Song of the Sea God – the conversation

SongoftheSeaGodMy novel, Song of the Sea God, has been in print for almost 12 months now and in that time I’m delighted that it has built up quite a few reviews from readers on Amazon sites in the UK here and USA here. It’s fascinating to get reviews of your book as it feels as though a conversation, which began as one-sided, with me sitting in front of a keyboard tapping away, is now becoming a two-way dialogue, as readers across the world respond to what I have written.

I just thought I’d like to pick up on a handful of the themes people have raised about the book in recent reviews and talk about them a little.

I’ve been lucky so far that reviews of the book have been positive, and obviously I’m thrilled about that. But, if anything, I’m even more delighted by the way people have clearly thought about and responded to the ideas and issues, the characters and situations – that for me is what has made having the book published such a joy. A big thanks to all whose comments I have borrowed from their reviews to discuss here. Thanks to my publisher Skylight Press for believing in the book and getting behind it  – and thanks also to all who have read or are reading Song of the Sea God, because it’s you readers who have transformed it from a pile of papers in my bottom drawer to a proper novel!

“The islanders all seem pathetically on the brink of something intangible. They are like so much driftwood aimlessly going about their mediocre lives until John Love shows up. All of a sudden, it is as if they all want to believe that they are capable of more. Their needs become the energy that fuels this stranger who captivates them with his promises.”

AE Wallace

I suppose I wanted to do two things with the islanders in the book before the arrival of their ‘saviour’ John Love. I had to make it clear that there was something to save them from – so I couldn’t have them all deliriously happy – but I also wanted them to have a kind of ‘everyman’ quality – as this was supposed to be a book about more than the fate of a handful of people in a small community – it was supposed to be about all of us. And sadly, I think the notion that we are ‘driftwood’ and unfulfilled in some spiritual or emotional way is all too common these days.

“It is beautiful and dark, funny and chilling, and the only problem I had was that I couldn’t really empathise with the main characters. They are very well drawn and developed, but I didn’t find them really likeable as people. But apart from that, I stand in some awe. The prose is crackling, sharp and evocative (It reminded me at times of the poetry of Gerard Manley Hopkins), the setting and story are compelling in the manner of Lord of the Flies.”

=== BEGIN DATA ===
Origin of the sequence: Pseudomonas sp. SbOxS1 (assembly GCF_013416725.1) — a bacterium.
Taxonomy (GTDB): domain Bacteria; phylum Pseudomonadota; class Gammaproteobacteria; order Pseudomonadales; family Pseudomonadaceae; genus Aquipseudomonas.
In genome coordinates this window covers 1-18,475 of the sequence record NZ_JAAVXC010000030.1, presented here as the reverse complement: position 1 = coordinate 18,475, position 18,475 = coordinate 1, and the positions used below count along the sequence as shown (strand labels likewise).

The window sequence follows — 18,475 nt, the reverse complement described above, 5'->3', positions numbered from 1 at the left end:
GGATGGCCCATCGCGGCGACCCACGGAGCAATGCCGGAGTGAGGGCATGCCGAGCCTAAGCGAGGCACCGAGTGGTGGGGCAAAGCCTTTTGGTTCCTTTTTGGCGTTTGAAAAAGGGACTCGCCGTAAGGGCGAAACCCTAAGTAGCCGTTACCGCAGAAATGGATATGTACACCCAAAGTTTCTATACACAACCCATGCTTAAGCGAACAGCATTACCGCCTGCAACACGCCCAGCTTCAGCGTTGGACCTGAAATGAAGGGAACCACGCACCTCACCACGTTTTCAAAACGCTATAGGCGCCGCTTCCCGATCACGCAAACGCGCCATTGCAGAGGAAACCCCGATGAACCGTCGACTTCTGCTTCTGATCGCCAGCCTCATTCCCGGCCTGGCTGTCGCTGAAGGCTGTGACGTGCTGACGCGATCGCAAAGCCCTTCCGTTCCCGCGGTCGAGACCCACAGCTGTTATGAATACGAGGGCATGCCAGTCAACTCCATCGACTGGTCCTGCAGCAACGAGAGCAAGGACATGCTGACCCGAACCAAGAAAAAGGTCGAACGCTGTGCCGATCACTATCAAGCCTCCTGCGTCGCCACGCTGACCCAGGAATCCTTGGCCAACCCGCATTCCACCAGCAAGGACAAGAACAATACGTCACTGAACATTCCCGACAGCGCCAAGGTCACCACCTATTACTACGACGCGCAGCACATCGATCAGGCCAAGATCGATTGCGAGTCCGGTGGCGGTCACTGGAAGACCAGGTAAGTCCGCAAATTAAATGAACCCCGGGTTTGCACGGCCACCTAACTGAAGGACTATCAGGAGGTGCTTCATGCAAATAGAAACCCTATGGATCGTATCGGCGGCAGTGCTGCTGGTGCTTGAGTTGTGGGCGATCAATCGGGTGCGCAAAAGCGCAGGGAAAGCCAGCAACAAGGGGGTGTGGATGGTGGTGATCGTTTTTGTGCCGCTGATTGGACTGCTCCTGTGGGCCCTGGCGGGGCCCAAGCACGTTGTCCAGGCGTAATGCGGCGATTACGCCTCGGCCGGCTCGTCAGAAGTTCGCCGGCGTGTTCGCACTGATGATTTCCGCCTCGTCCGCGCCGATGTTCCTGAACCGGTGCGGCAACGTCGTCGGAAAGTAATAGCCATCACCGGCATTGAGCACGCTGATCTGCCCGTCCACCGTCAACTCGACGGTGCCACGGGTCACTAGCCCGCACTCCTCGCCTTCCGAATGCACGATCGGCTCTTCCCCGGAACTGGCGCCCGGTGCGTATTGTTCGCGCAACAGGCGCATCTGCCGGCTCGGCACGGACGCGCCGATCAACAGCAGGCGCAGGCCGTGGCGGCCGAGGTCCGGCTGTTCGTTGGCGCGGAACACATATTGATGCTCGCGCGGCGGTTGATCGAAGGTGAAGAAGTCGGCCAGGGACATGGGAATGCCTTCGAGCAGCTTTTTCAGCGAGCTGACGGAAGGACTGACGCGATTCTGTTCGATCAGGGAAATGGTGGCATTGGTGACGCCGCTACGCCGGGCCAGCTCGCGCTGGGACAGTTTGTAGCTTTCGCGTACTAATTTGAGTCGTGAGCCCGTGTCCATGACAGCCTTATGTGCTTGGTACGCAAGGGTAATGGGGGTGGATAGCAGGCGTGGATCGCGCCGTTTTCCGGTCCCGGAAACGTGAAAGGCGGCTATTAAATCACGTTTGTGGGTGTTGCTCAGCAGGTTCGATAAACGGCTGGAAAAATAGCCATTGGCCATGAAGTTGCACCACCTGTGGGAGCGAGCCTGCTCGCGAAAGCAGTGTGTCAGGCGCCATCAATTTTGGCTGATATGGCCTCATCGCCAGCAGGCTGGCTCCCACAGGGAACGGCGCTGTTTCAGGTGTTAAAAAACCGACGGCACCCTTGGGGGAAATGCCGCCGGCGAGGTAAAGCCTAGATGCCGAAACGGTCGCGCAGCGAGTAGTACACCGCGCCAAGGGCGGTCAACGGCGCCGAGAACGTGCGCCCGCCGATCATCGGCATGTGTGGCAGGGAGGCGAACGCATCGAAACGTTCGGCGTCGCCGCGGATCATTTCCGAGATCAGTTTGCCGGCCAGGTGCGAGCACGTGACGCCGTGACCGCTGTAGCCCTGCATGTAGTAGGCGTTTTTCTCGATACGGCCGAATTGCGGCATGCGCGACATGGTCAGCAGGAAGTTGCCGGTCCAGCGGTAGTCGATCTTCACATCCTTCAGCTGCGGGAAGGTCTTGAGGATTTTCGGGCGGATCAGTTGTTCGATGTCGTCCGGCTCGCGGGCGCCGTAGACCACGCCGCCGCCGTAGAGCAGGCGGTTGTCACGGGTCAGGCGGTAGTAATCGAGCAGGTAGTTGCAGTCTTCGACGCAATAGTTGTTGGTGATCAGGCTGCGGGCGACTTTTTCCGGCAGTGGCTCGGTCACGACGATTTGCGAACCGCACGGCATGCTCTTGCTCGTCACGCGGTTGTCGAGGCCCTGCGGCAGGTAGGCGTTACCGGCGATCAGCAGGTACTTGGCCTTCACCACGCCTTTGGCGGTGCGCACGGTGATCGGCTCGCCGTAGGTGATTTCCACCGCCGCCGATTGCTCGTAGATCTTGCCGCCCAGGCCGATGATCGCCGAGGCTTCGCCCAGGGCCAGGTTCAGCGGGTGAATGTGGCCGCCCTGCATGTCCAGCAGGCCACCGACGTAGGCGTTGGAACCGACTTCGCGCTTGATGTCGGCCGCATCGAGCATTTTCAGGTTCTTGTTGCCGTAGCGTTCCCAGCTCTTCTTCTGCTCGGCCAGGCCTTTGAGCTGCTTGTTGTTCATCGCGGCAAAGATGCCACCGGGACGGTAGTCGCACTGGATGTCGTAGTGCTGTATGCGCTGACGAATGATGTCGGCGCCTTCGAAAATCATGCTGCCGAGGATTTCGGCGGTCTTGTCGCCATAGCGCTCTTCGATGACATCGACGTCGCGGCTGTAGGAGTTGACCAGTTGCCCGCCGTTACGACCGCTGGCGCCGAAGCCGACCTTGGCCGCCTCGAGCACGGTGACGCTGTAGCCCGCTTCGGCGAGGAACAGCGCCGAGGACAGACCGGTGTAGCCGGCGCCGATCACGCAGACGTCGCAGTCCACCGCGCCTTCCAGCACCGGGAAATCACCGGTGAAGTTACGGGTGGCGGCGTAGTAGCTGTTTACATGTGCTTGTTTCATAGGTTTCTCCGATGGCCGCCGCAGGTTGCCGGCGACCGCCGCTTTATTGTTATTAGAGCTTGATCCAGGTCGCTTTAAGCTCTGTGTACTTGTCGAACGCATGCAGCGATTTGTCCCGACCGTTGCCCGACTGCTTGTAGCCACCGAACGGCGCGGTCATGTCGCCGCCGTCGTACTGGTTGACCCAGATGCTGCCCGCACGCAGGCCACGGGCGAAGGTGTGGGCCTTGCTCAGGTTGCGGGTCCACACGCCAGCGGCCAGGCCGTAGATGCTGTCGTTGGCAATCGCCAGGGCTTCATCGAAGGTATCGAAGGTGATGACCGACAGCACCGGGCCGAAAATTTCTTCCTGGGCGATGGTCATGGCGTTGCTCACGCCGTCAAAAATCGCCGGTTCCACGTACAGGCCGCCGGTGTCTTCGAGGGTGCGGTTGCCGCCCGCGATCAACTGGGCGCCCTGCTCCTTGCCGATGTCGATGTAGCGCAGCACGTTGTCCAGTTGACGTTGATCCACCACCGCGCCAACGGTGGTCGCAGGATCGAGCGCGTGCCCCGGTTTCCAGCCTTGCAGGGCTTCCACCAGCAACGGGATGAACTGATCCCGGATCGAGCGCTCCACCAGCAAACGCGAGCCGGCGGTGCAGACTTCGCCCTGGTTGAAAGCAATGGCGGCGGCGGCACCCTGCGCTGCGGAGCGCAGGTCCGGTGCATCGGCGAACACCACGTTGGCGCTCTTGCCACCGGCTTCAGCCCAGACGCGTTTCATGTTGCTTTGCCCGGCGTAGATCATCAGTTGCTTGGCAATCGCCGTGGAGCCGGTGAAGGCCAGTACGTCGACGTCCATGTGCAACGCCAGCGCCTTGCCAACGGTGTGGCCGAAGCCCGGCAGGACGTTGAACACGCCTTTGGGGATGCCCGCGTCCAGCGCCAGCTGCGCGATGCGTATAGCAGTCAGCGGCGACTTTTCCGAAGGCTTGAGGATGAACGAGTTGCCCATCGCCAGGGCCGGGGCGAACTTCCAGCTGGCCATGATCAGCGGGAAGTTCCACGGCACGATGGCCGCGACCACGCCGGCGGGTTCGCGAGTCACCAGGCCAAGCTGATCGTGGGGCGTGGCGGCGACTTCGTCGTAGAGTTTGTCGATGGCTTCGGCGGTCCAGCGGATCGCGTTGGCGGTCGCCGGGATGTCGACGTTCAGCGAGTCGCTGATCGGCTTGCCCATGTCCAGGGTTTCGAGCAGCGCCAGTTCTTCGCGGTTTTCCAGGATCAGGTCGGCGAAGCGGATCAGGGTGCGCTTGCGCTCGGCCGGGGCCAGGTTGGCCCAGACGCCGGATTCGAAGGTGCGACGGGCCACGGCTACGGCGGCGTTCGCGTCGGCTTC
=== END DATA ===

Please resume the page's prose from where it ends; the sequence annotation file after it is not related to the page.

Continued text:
It’s interesting the notion of the characters being likable or not likable because I don’t think I gave it too much regard while I was writing. I was more concerned they be interesting, believable, within the terms of the book, and that they represent people in the wider sense. So I made them both good and bad, lovable and horrible, all rolled into one human package. Another aim of mine was to combine quite a ‘gritty’ environment – cold and uncouth and brutal – with language which, at times, transcended those things.

“What shines through is how much the author loves his characters. Each is so lovingly and cleverly observed. He defies you to pigeon-hole them, to either love or hate them, and in this way the reader is offered hope for themselves. It would be right to describe this book as dark, but it also has plenty of warmth and wry, surprising humour. I loved it.”

Laura Creber

This is a different, yet equally valid, way of seeing the characters in the book I think – the idea that you can care about them, love them even, despite their undoubted faults or even because of them. I do like it when people mention humour in the book too – because laughter is such a big part of life and I would struggle to leave it out of anything I write.

“I didn’t see the end twist coming, anymore than some of the characters did, it left me gasping that I hadn’t foreseen it and yet what I most liked about this book was how Chris portrays all those many tiny mundane thoughts & actions that are so rarely revealed in a character. The minutiae of a person’s life, that can have such huge consequences.”


Not everything I write goes in for twists and turns but I found them particularly suited to this subject matter. I think in a way you could say Song of the Sea God is a book about things not being what they seem. It opens with a person who is convinced they are dead but turns out to be mistaken – and things don’t get any more clear cut after that. It’s also very true that I do use tiny bits and pieces about people to help me draw character.

“This is not a depressing novel, not even a harsh expression of flash-light realism; it is novel full of magic. And even if the magic of the main character, John Love, is questionable, even if the energy of the town is that of the mob, the ultimate message and gift is one of transformation and revelation. The reader comes out of the book better off, more connected and deepened.”

PE Wildoak

A novel full of magic – I do like that. While I was writing the book I sometimes thought of Shakespeare’s The Tempest – his island full of magic, his magician and his Caliban. I tried to make Song of the Sea God a book where bad things happen which, in the way it is told, can still be uplifting.

Song of the Sea God visualSee what you think! Don’t forget if you get a moment to take a look at my book Song of the Sea God.

You can look inside to read the first few pages free and download a free Kindle sample for UK readers here. And for readers in the USA here.